Q&A with Gareth McAuley: Northern Ireland and West Brom hero discusses his toughest opponent, favourite ground and more
Gareth McAuley has called time on his playing career but he has allowed us to dig a little deeper into his memories from the pitch.
Who was your toughest opponent?
Robin van Persie. When he left Arsenal and had his first season at Manchester United, he was different class and brilliant with the way he would shield the ball from you with his body.
Manchester City’s Sergio Aguero is another. I don’t think I ever managed to keep a clean sheet against him.
I watch the top strikers on TV now and think how did I ever play against them. They are scary.
Who was the best player you played alongside?
I’d have to sit down and think about that one.
I’ve played with some good players. The most high profile one would be Romelu Lukaku. Steven Davis would be up there. I’ve played with Serge Gnabry (Bayern Munich) as well but he never got a game at West Brom. In training you could see he had the quality he is showing now but he couldn’t get a game with us!
What was your favourite ground?
Goodison Park. Under the lights was special there and I enjoyed the atmosphere. It all closes in and it’s an old style ground and I really liked it.
As a teenager at Linfield, in your wildest dreams did you think you would have the career you did?
No. I would never have looked that far in advance. In football when you get ahead of yourself, it has a tendency to bite you.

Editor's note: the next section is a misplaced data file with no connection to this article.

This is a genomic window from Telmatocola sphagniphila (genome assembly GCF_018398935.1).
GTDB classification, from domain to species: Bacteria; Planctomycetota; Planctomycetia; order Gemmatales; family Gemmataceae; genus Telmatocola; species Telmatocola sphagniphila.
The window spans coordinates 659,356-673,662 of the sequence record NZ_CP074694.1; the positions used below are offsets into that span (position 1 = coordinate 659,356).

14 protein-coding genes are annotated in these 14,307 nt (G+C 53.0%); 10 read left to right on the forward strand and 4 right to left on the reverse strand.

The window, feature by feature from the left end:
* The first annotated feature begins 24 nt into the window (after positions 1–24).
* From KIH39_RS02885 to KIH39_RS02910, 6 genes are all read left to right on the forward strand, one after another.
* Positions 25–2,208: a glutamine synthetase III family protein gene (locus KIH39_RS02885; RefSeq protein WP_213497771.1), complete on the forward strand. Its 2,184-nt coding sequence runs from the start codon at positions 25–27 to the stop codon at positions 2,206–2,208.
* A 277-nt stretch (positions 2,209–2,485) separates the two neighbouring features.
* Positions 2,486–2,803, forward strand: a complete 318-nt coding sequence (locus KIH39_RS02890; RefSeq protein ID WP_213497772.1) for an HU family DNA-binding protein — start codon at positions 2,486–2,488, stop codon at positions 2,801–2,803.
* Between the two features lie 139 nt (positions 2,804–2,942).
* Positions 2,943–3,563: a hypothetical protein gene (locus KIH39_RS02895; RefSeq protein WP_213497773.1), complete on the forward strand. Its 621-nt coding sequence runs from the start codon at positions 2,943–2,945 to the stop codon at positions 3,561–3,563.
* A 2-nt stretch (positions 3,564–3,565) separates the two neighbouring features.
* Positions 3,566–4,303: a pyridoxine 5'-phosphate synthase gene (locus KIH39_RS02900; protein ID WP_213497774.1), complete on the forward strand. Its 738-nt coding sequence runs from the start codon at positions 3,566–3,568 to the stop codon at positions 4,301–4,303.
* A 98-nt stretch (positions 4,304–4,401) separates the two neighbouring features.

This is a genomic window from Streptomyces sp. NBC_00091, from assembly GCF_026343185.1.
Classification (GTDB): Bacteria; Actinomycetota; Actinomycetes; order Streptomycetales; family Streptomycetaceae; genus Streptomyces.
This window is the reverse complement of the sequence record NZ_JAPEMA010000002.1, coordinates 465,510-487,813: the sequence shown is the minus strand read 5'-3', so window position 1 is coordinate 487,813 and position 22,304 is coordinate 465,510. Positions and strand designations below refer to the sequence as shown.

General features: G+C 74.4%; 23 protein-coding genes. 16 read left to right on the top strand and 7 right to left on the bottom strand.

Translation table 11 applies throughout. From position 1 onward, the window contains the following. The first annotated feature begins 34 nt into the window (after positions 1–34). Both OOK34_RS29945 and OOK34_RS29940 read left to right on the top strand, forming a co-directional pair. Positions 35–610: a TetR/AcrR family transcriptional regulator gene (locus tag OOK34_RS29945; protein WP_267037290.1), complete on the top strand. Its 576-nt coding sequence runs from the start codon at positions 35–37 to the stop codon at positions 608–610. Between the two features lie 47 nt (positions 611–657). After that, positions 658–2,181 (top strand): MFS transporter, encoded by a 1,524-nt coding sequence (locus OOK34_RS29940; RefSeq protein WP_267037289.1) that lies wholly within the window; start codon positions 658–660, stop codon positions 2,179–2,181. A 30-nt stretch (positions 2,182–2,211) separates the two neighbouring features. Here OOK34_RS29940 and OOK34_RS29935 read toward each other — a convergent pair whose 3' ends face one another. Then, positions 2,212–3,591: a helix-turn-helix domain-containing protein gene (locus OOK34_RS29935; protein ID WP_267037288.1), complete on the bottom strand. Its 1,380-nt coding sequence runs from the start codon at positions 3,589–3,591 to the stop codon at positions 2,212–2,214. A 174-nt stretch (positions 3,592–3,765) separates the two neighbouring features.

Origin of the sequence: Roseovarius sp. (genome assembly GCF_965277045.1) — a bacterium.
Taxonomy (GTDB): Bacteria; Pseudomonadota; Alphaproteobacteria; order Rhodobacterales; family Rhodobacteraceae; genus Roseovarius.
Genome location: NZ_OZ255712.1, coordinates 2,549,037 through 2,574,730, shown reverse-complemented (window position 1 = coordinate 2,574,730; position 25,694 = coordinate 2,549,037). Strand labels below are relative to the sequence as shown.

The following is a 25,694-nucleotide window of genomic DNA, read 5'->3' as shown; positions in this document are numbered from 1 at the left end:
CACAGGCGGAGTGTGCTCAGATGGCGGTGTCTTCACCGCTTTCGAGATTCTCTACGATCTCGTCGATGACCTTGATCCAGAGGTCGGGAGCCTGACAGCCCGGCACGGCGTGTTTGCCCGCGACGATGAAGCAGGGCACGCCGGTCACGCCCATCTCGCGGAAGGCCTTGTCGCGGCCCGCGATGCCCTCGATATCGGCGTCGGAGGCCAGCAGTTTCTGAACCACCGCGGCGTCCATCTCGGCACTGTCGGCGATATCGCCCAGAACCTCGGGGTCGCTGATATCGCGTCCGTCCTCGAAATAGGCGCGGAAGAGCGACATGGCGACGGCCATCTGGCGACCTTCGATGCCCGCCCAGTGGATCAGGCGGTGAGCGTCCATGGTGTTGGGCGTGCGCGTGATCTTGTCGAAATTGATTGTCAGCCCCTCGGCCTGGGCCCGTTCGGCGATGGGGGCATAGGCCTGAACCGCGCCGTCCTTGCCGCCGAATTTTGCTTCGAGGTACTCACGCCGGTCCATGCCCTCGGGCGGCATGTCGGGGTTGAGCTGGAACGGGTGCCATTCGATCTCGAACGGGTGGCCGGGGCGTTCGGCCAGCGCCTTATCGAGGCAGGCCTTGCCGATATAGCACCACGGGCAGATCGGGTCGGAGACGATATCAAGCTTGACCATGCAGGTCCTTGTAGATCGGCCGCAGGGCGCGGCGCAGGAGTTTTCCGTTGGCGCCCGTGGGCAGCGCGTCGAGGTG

A lot of people do get ahead of themselves and then they are gone and are out of the game.
When I was at Linfield, my only objective was to try and get in the team. It was the same with Crusaders and Coleraine.
I always wanted to do my best for whatever club I was at, not really looking at the bigger picture.
It was only when I was starting to be linked with clubs across the water that I thought ‘I wouldn’t mind giving this a go’.
When the links to other clubs came, I tried to get myself as fit as possible to give myself a chance.
Do you have any memories of winning the Irish Cup with Coleraine before you left?
Yes, my only winners’ medal.
In the final, we beat Glentoran who were chasing the clean sweep.
They robbed a goal off me in that game. It was disallowed. Even so, that was a special day.
For a few years, there’s been talk of you playing for hometown club Larne. Would you have considered that or joining another Irish League team to finish your career?
To be honest, no. I’m settled with my family here in England and the kids are settled at school.
I could have probably gone down the line of flying in and flying out but then you are doing it for the wrong reasons. You are not committed and not giving it everything and that’s never been me.
How would you like to be remembered as a footballer?
It doesn’t really bother me. To be remembered at all is nice on its own.
Belfast Telegraph Digital